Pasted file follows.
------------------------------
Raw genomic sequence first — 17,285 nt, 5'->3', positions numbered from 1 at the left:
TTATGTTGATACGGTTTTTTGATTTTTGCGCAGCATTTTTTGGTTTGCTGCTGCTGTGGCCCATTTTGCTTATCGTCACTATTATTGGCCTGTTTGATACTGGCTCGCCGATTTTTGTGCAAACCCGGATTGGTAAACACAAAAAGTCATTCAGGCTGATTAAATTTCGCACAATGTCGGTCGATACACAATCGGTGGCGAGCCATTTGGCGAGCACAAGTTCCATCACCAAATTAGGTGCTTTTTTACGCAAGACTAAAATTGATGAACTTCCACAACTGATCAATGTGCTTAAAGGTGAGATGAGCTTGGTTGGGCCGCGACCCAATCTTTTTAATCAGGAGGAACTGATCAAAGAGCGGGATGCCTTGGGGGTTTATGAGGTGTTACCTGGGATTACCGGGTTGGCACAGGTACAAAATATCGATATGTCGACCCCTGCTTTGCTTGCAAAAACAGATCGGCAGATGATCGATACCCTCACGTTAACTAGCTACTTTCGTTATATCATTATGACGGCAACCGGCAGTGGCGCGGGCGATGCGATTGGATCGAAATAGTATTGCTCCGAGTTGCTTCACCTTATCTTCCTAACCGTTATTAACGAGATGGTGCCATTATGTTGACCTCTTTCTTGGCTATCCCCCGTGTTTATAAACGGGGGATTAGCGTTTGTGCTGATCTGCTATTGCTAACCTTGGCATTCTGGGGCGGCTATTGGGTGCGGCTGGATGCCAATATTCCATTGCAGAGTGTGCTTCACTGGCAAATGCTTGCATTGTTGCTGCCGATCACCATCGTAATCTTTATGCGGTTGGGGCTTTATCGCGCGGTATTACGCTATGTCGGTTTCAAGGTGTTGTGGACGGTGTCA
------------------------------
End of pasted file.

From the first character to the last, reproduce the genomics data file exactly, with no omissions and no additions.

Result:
Raw genomic sequence first — 17,285 nt, 5'->3', positions numbered from 1 at the left:
TTATGTTGATACGGTTTTTTGATTTTTGCGCAGCATTTTTTGGTTTGCTGCTGCTGTGGCCCATTTTGCTTATCGTCACTATTATTGGCCTGTTTGATACTGGCTCGCCGATTTTTGTGCAAACCCGGATTGGTAAACACAAAAAGTCATTCAGGCTGATTAAATTTCGCACAATGTCGGTCGATACACAATCGGTGGCGAGCCATTTGGCGAGCACAAGTTCCATCACCAAATTAGGTGCTTTTTTACGCAAGACTAAAATTGATGAACTTCCACAACTGATCAATGTGCTTAAAGGTGAGATGAGCTTGGTTGGGCCGCGACCCAATCTTTTTAATCAGGAGGAACTGATCAAAGAGCGGGATGCCTTGGGGGTTTATGAGGTGTTACCTGGGATTACCGGGTTGGCACAGGTACAAAATATCGATATGTCGACCCCTGCTTTGCTTGCAAAAACAGATCGGCAGATGATCGATACCCTCACGTTAACTAGCTACTTTCGTTATATCATTATGACGGCAACCGGCAGTGGCGCGGGCGATGCGATTGGATCGAAATAGTATTGCTCCGAGTTGCTTCACCTTATCTTCCTAACCGTTATTAACGAGATGGTGCCATTATGTTGACCTCTTTCTTGGCTATCCCCCGTGTTTATAAACGGGGGATTAGCGTTTGTGCTGATCTGCTATTGCTAACCTTGGCATTCTGGGGCGGCTATTGGGTGCGGCTGGATGCCAATATTCCATTGCAGAGTGTGCTTCACTGGCAAATGCTTGCATTGTTGCTGCCGATCACCATCGTAATCTTTATGCGGTTGGGGCTTTATCGCGCGGTATTACGCTATGTCGGTTTCAAGGTGTTGTGGACGGTGTCA